When you refer to customs, that necessarily denotes travel to a foreign county, such that each county will have their own laws, rules, and regulations that govern these issues. It is more than likely that if you refuse to answer the questions of customs officials in ANY country, you will be denied admittance. The same is true if you refuse or balk at being searched (personally or your possessions), and keep in mind that this is without reasonable suspicion or probable cause. The best thing to do is to answer the questions honestly and accurately, but also as narrowly as possible to completely answer. Trying to argue with them will only send up red flags and you will be there longer. Remember it is a privilege, not a right, to enter a sovereign nation of which you are not a citizen.
For example, in the U.S., customs reserves the right to detain for questioning, search you, your car, your children, your bags, packages, purse/wallet, or any other travel item with full legal authority to do sol they can even examine your electronics (content and hardware). You place your stuff on the exam station and open it. (After the exam is completed, you will be asked to repack and close the baggage.) If you are unhappy with the way you are being treated, you do have the right to ask to speak to a CBP supervisor, but I cannot see anything good coming of it, unless they were super rude without provocation or broke something of value.
The authority to delay and speak with travelers derives from the United States Code (section citations below) enables CBP to prevent the entry of persons who are inadmissible under the Immigration and Nationality Act, and to prevent the smuggling of merchandise, including narcotics and other contraband items, into the United States.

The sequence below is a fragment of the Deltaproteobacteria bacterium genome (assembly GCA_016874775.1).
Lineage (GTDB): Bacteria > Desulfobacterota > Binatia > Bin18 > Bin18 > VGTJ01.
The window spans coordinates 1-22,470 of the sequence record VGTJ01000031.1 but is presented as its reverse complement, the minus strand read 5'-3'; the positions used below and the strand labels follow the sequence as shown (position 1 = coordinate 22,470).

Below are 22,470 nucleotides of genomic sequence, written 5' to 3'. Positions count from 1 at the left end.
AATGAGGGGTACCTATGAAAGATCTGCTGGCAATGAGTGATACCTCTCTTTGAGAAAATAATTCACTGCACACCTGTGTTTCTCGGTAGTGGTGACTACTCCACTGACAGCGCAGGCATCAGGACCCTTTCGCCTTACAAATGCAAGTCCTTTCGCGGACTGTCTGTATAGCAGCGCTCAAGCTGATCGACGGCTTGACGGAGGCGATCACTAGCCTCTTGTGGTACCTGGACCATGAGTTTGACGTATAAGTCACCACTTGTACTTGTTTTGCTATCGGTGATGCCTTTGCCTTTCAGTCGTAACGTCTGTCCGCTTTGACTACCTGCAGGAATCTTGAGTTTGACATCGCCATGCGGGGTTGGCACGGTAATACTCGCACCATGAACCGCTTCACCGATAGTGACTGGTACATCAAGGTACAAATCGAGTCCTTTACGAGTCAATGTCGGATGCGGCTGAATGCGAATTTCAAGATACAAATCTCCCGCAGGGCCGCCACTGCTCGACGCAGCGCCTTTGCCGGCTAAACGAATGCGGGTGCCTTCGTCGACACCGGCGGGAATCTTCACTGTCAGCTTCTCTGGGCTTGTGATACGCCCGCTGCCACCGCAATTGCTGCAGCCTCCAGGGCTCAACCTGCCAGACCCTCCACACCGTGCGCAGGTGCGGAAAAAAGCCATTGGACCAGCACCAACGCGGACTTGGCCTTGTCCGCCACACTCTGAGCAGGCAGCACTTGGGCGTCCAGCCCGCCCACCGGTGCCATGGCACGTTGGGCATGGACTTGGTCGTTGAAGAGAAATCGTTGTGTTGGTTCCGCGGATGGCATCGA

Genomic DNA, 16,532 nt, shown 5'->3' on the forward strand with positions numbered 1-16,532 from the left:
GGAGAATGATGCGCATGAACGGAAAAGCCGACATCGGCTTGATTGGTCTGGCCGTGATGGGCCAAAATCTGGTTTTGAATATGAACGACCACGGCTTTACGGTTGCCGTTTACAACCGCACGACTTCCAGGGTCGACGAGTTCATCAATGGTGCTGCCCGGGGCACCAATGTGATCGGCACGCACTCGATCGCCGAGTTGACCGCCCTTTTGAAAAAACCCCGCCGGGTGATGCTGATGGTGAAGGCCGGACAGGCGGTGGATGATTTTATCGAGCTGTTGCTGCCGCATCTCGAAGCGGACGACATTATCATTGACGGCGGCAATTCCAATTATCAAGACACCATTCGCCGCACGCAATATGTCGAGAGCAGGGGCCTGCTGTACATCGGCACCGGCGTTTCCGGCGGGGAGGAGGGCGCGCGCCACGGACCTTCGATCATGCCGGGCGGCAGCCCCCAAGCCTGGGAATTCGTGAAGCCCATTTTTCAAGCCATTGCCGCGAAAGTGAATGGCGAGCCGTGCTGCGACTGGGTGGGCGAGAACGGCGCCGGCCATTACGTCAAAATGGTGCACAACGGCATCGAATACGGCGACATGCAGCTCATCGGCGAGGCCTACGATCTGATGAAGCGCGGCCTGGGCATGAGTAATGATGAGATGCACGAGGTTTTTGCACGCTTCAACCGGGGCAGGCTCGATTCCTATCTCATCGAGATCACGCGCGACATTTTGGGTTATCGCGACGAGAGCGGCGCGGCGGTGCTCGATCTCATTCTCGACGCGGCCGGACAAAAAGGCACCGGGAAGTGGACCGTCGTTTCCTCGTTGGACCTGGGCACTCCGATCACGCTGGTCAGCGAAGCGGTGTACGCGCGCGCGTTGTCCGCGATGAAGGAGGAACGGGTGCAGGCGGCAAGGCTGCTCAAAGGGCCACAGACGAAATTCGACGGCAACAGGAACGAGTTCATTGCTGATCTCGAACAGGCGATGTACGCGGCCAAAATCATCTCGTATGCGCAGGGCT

Speaking with travelers and examining merchandise coming into or leaving the United States is just one of the mechanisms used to identify illegal or prohibited items, and to determine whether or not someone is trying to enter the U.S. for unlawful or fraudulent purposes. Unless exempt by diplomatic status, all travelers entering the United States, including U.S. citizens, are subjected to routine Customs examinations. At times, people make the mistake of thinking their civil rights are being violated by being asked questions about their trip, personal background and history, etc. That is not the case. Supreme Court decisions have upheld the doctrine that CBP's search authority is unique and does not violate the fourth amendment's protection against unreasonable searches and seizures.
U.S. Customs website has a detailed Q&A section. Most modern countries do as well.